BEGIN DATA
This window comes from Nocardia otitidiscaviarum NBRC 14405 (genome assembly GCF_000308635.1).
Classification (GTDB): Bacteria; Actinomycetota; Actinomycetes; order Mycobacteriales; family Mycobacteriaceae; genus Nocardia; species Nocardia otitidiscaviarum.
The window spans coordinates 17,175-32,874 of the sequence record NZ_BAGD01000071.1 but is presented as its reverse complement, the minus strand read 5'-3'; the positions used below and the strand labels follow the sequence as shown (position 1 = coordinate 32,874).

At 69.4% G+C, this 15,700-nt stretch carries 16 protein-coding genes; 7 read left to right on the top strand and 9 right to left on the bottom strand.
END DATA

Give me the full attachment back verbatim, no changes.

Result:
This window comes from Nocardia otitidiscaviarum NBRC 14405 (genome assembly GCF_000308635.1).
Classification (GTDB): Bacteria; Actinomycetota; Actinomycetes; order Mycobacteriales; family Mycobacteriaceae; genus Nocardia; species Nocardia otitidiscaviarum.
The window spans coordinates 17,175-32,874 of the sequence record NZ_BAGD01000071.1 but is presented as its reverse complement, the minus strand read 5'-3'; the positions used below and the strand labels follow the sequence as shown (position 1 = coordinate 32,874).

At 69.4% G+C, this 15,700-nt stretch carries 16 protein-coding genes; 7 read left to right on the top strand and 9 right to left on the bottom strand.